WIKIMEDIA, NHEYOBCancer researcher Ching-Shih Chen of the Ohio State University (OSU) resigned last September after a university investigation found him guilty of scientific misconduct on eight papers, according to a statement released by OSU on Friday (March 30). In a 75-page redacted report also made public on Friday, university investigators conclude that the former professor, whose work centered on the development of anticancer therapeutics, falsified data on at least 14 occasions in the last 12 years.
The investigation into Chen’s work was launched in 2016 after OSU received anonymous allegations of six instances of data falsification in papers published between 2010 and 2014, according to OSU student newspaper, The Lantern. Seizure of Chen’s hard drive led to the discovery of multiple manipulated images, and helped take the number of allegations up to 21.
In eight papers, “Dr. Chen committed Research Misconduct by deviating from the accepted practices of image handling and figure generation and intentionally falsified data,” a three-person committee concluded in the report. In another paper, he was found to have acted “‘recklessly’ by not reviewing or scrutinizing the data provided to him leading to the inappropriate reuse of data.”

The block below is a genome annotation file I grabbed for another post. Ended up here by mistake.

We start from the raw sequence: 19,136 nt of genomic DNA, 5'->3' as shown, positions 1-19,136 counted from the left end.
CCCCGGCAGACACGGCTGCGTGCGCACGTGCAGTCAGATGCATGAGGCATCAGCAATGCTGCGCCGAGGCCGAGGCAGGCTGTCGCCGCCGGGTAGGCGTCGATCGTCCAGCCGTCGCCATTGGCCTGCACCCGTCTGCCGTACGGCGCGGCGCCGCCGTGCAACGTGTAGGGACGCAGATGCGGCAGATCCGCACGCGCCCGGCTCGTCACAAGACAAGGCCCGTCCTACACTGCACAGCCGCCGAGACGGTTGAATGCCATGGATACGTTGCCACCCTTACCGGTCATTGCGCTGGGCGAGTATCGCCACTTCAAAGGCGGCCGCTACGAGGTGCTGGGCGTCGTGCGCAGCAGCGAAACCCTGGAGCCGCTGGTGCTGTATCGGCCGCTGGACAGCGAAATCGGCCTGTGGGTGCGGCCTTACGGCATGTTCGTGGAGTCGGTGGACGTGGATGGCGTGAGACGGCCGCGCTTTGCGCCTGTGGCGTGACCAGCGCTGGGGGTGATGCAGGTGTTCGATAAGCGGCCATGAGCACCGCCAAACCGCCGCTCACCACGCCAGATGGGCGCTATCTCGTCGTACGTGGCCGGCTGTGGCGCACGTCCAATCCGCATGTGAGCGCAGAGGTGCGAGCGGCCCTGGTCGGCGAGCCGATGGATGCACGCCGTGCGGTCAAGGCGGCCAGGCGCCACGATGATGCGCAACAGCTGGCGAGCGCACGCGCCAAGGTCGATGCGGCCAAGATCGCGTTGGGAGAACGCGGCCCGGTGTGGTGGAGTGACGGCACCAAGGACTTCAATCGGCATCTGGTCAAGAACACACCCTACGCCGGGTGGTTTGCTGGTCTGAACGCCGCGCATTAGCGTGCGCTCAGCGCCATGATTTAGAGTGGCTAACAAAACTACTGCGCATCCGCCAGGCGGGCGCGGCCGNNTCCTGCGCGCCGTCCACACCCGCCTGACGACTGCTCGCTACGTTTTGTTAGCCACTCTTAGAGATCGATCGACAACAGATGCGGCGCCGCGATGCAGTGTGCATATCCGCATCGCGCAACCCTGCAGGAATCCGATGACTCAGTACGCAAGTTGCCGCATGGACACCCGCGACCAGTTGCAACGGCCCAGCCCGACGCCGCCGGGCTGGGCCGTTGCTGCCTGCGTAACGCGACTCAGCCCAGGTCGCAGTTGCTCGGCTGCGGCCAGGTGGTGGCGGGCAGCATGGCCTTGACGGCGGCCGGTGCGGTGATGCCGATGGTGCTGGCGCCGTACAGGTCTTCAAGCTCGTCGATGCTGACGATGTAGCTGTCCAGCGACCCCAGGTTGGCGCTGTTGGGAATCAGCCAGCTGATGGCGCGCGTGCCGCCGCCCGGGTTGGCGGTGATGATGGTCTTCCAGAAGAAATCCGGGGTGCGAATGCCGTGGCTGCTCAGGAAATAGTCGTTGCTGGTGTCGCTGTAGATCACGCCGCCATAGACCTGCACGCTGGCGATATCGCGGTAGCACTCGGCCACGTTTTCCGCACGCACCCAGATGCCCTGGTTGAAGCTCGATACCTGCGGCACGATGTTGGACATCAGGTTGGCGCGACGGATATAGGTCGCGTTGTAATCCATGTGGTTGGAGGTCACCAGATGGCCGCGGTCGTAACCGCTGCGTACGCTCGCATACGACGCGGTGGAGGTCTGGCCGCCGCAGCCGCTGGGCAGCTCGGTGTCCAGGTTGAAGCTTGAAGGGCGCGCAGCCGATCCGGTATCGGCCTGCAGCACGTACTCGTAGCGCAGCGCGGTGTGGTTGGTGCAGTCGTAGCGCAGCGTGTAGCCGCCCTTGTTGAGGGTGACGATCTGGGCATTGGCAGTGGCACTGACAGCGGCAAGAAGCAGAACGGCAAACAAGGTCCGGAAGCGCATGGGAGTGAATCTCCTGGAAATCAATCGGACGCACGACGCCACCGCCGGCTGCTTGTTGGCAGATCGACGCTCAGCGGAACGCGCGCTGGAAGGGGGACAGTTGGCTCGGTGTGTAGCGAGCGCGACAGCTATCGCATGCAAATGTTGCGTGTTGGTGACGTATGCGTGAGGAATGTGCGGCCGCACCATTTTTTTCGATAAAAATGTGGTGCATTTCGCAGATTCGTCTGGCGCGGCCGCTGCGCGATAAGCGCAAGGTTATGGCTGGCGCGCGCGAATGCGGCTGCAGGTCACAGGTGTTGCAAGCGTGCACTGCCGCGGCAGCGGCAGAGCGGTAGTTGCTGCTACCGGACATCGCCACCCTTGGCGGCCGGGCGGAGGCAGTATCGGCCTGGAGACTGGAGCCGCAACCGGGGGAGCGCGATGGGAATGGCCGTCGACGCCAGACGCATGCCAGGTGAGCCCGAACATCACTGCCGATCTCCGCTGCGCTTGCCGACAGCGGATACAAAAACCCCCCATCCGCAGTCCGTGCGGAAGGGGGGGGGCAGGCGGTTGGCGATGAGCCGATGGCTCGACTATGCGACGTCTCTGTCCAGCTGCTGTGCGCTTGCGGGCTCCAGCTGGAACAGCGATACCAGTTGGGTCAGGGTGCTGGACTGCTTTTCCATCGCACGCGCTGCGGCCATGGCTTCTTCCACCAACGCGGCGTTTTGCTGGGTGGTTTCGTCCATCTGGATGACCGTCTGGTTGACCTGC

C.K. Gunsalus, director of the National Center for Professional and Research Ethics, tells Retraction Watch that the conclusions carry particular weight because Chen was heavily involved in clinical research. His compounds were being used in trials with pharmaceutical company Arno Therapeutics, until OSU suspended the work during the investigation.
“This research is clinical, and was covered by an investigational new drug application,” Gunsalus says. “Any time you have translational research that has been or is in the process of human use, the significance is high.”
In addition to termination of Chen’s employment at OSU, the report recommended the retraction of the eight manuscripts found to contain falsified data, and corrections to a further three. “Ohio State takes all allegations of research misconduct seriously and we are committed to exceeding the federal standards for research integrity,” Gates Garrity-Rokous, vice president of compliance at OSU, says in the statement.
“While our policies have been clear in the past, we have substantially increased the funding that supports oversight of our research enterprise,” Garrity-Rokous continues. “Our goal as a university is to be the best in class for both innovation and research integrity.”